All the cool kids are doin' it.
How did I know you would blog that?
Too cool, too cool.
And Jeff is personally responsible for converting 65 of them.
Wow, that's impressive.
No wonder why I couldn't find any macbook pros in stock last month!
I've been weeping openly for the past 10 minutes after seeing such a beautiful sight. Apple's day has finally arrived.
Yeah yeah.....show offs.
Whatever Mr. "I'm going to buy another LCD TV."
They are in now, but the "real world" is harsh and with rare exception has little use for such things - regardless of efficient and hardy operation.
Of course, through necessity, like so many others, I am a drone within the Windows machine.
When Apple decides to focus on true enterprise solutions, create a desktop that is tailored to business needs, and has affordable notebooks that do more than make nice media (a port replicator/docking station would be nice too) then the "real world" may actually embrace them.
Plus, the photo looks like a bad photoshop job.
Actually, the Digg comments indicated it's a university where the students are required to have a Mac, so it is in fact real.
There isn't anything a Mac can't do, and in fact I can do more at home with my Macs than anything on a Windows box, and most of that is without buying anything extra. And the hardware is nicer too. :) Apple still isn't targeting the corporate world, and I doubt they ever will because they don't want to turn their product into a cheap commodity. That doesn't mean they'll never be adopted though.
The docking station thing is the only really legitimate criticism I ever hear, but given how not-well the standard Dell docks work (or don't work), I don't know that Dell is adding any value in the first place. Someone in my team inevitably has to reboot daily after docking or undocking.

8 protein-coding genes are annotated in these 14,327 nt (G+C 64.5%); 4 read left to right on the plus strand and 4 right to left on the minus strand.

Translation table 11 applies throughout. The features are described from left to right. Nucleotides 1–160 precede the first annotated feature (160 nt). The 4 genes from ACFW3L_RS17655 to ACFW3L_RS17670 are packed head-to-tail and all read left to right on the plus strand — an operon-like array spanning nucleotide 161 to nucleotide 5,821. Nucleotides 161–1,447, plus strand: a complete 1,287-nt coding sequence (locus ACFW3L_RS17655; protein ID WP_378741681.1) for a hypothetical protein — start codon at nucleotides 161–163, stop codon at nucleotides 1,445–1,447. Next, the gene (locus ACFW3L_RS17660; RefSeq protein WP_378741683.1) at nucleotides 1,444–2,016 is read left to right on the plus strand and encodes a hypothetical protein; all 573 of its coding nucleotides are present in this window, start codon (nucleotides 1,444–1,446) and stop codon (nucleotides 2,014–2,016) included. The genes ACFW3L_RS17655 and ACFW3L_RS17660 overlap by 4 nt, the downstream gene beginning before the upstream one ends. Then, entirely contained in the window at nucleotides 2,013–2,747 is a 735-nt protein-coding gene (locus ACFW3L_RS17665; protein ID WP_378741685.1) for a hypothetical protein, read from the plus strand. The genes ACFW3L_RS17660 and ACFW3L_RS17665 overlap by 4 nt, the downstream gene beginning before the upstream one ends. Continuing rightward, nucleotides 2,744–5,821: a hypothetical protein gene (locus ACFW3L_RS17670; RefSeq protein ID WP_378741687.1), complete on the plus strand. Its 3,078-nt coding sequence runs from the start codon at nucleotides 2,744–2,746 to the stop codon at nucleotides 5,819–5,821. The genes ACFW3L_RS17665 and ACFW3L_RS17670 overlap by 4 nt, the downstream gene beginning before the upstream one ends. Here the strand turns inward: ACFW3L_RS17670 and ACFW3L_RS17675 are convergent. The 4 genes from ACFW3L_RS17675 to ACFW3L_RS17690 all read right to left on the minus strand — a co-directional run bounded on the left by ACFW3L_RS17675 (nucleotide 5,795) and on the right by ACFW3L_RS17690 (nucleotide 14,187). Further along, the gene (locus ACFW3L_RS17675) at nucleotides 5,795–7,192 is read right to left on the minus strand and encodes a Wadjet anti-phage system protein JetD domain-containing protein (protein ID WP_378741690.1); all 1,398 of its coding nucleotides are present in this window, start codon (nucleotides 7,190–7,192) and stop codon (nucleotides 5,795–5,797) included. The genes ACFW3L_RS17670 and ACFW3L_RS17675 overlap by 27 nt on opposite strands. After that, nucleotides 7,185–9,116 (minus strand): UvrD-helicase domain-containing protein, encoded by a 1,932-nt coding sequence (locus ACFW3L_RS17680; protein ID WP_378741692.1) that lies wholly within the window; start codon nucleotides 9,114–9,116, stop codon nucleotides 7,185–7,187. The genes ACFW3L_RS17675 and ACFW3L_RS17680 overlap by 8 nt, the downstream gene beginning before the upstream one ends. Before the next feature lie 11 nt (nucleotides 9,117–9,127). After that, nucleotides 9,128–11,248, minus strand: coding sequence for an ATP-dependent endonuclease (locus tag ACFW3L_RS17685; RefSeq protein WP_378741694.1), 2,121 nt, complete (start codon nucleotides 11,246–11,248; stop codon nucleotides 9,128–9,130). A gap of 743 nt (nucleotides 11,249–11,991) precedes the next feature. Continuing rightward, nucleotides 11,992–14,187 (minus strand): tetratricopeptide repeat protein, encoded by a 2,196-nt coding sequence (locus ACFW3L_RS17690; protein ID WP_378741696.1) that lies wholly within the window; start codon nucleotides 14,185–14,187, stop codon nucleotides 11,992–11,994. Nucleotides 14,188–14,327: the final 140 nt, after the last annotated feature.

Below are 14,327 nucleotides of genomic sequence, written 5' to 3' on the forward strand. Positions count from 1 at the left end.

Mizzou requires their students to have a mac? What's the story behind that?
What's the point of a dock?
Port replication with quick connect/disconnect.
I actually heard recently that some schools are requiring Macs. I have a cousin whose daughter just started at the University of Findley and a Mac was the requirement. Since the life span of a PC is 18-24 months (for most people) starting with a Mac isn't detrimental to entering the real world. I just hope these people realize that unless they are in the creative arts (I use this loosely), it is much more likely that their work computer will be a Windows based PC.
On a personal level I don't have a strong opinion either way. At work my experience with Windows XP Pro have been positive. I could not tell you the last time my machine required a reboot for anything other than a routine Windows update, and those seem to be rare. Maybe I am the exception. I do have to reboot my home notebook on occasion, but that's because I did something stupid at some point and Acrobat Reader hoses up my memory or because my wonderful Time Warner broadband circuit drops.
I am not a big Dell fan. My kids have Dell PCs but that's because they are kids and they were cheap. Every notebook I have ever had (my wife too) personally or from work, has been an HP/Compaq. These seem to work very well and I loved my docking station.
I will be getting a new one for work soon and hopefully the company will continue to purchase HP notebooks - my desktop is a Dell. No problems, but not my favorite.
I've had a Sony, HP and Dell notebooks. The Dell was actually the least offensive. My MacBook Pro is my favorite computer ever, for its form factor and for OS X.
It's not a disservice to use a Mac, regardless of what profession you go into. Windows, and most software in general, isn't hard to figure out. It's just that using a Mac is so much easier and transparent to doing normal everyday things. That is why people love them I'd much.